Compulsory labour for jobless: Your comments


Long-term benefit claimants could be forced to do compulsory manual labour under proposals being put forward by the government, it has emerged.

Work and Pensions Secretary Iain Duncan Smith is set to outline plans for four-week placements doing jobs like gardening and litter clearing.

BBC News website readers have been getting in touch with their views.

Sandra Cooper, unemployed, Solihull

Image caption,
"Will I have to fill so many bags of litter before I am allowed home?"

I have been on jobseekers' allowance for a year. I had been on incapacity for two years prior to this due to an accident and other reasons. I am faced now with a 'stage four' from the jobcentre.

Although I don't know what this actually means, I am told to expect a call from an outside organisation in the next four weeks, who then make you jump through hoops for everything. If I don't attend, my benefits will be stopped.

I am demoralised. I have been told not to use stairs from a medical advisor, my hearing is currently classed as 'moderate', which can cause a lot of confusion in communication and I suffer from rhinitis and have quite a lot of pain in my feet and knees, especially in the winter.

I do want to work and apart from this current period of unemployment, I have had an excellent work history with lots of experience in retail. Now because of a mixture of my health problems, a lack of confidence and a tough job market, I find myself in this situation.

I am not adverse to voluntary work, but believe it needs to give rewards to the volunteers, like enabling people to gain work related skills.

The younger generation seem incredibly confident. As an older person I find it difficult to sell myself to a potential employer.

The idea of making the unemployed do voluntary work terrifies me. My image of it is that they ask me to collect litter and tell me I have to fill so many bags before I can go home.

I am 57, I have a number of health issues and I am worried. Will I have to go litter picking, or am I going to face my coming years in a poor house?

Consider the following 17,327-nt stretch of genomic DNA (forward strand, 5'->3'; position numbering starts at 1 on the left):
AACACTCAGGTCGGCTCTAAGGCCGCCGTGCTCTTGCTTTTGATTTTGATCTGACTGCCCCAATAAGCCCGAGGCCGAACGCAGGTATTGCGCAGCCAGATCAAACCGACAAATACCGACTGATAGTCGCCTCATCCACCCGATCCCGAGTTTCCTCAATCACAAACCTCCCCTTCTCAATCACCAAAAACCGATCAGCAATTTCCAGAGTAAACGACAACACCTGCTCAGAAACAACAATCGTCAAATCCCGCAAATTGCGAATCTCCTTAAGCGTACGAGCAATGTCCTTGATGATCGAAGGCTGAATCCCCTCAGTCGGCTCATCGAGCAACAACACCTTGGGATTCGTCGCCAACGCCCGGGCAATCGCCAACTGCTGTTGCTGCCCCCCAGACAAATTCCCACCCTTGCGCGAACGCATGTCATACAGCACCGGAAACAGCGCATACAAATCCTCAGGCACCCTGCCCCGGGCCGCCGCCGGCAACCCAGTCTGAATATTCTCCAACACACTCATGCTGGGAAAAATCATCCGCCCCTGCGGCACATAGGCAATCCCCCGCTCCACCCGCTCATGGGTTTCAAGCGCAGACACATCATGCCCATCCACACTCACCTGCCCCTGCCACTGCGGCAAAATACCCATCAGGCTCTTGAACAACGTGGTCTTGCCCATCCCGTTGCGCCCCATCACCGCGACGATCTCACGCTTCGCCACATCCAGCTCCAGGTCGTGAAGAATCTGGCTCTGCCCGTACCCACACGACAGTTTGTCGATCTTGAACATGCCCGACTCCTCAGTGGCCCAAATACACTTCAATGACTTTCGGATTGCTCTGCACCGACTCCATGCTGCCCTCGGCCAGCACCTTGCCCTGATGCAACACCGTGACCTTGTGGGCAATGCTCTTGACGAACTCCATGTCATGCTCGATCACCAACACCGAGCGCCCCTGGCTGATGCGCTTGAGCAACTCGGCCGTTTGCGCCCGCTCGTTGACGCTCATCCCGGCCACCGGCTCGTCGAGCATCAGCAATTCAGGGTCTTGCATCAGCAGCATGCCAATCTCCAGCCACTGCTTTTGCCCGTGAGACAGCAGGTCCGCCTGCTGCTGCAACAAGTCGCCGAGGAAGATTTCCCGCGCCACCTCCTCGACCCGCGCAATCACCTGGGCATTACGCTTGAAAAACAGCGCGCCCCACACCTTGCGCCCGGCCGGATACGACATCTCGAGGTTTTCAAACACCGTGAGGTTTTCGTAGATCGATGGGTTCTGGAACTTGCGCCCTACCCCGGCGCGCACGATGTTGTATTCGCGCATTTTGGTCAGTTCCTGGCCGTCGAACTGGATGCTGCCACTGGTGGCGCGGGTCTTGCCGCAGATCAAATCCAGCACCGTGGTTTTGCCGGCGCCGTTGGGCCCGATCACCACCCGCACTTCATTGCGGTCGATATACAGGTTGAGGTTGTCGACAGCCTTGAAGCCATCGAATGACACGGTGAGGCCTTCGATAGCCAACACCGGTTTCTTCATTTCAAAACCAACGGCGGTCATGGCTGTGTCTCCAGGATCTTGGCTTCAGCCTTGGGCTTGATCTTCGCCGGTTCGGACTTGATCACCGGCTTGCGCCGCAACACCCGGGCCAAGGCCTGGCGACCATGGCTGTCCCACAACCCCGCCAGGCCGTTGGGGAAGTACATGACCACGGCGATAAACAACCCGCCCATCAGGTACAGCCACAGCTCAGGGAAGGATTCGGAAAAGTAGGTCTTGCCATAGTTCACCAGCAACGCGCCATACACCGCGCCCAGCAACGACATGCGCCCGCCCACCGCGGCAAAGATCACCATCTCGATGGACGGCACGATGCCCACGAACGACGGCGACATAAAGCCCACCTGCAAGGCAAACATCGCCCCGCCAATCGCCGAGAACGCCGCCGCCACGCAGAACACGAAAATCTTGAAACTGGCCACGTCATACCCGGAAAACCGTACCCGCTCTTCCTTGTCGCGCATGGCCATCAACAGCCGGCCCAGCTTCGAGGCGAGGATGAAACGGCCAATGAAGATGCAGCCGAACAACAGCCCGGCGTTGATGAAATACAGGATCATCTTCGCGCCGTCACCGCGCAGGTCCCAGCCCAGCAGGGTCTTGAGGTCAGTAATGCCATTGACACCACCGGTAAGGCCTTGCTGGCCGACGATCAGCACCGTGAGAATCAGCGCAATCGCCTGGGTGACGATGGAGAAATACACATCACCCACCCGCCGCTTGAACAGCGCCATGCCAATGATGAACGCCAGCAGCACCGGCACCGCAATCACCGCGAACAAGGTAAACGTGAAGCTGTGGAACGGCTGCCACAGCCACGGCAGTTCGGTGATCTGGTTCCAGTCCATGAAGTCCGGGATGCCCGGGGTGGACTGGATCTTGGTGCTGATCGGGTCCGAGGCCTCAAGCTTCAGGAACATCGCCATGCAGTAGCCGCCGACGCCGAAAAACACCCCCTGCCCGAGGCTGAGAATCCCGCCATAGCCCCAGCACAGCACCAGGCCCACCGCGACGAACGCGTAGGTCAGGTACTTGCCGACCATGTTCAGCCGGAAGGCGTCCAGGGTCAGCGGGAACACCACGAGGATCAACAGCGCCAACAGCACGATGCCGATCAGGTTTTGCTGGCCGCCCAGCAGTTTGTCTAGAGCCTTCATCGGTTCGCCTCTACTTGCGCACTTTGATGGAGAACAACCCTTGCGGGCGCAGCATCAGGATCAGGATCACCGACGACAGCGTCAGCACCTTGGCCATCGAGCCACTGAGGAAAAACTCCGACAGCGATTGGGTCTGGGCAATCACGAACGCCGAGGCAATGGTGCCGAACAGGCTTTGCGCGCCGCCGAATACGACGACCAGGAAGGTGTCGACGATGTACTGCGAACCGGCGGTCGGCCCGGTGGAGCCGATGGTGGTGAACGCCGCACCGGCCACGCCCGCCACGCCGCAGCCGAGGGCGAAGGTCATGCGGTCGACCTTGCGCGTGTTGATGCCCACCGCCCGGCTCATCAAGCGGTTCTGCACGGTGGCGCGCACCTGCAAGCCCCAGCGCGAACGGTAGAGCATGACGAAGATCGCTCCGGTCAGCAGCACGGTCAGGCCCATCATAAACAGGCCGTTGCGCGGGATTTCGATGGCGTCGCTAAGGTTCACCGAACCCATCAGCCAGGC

Ian Hughes, unemployed, Wolverhampton

I have recently found myself out of work for the first time in 30 years and totally agree with the proposal making the unemployed work in the community. I have been looking for a job for the past two months and the climate is tougher than I expected. I find myself in the situation where I am overqualified for many of the positions I apply for.

I will be 50 next year and other candidates I meet at interviews are aged about 25. Competing with them for jobs, I know it's never going to be me who will be selected.

I am confident that I will find work although it may take longer than I expected. I don't think this proposal will take time away from my job search, as I can send off CVs and apply for jobs online in the evenings.

Forcing the unemployed to do voluntary work is a really good idea, and if it affects me, then so be it. I believe that if you have taken something out of the system, then you should give something back.

During a previous role selling insurance to people in their homes, I met many people who freely admitted they had no intention of working - ever!

In fact, they were quite happy to brag about it. So making them put 'something back' into the community can only be a good thing and MAY encourage them to get the work ethic - although I doubt that this proposal will make a bit of difference to them.

Leyla, unemployed, north Yorkshire

Why is the government not actually doing anything to help those of us who genuinely want to work? This is a ridiculous idea. They should be putting more effort in to creating more jobs for people. No-one chooses to be out of work. I come from a family of professionals and it is embarrassing to say that I am claiming job seekers' allowance.

I graduated two years ago with a degree in biomedical science and have not been able to find any work, related or unrelated to my degree field. I live in a small town with very little opportunity for work and simply cannot afford to move away without securing a job. Jobs that I have applied for have said I am "overqualified" or I "don't have enough experience".

To date I would say I have had at least 200 rejections. Trust me, that is not easy to take. I get to the job centre and I'm told "someone young and educated like yourself shouldn't be here", just to rub salt into the wound. I've become somewhat a very familiar face at the JC.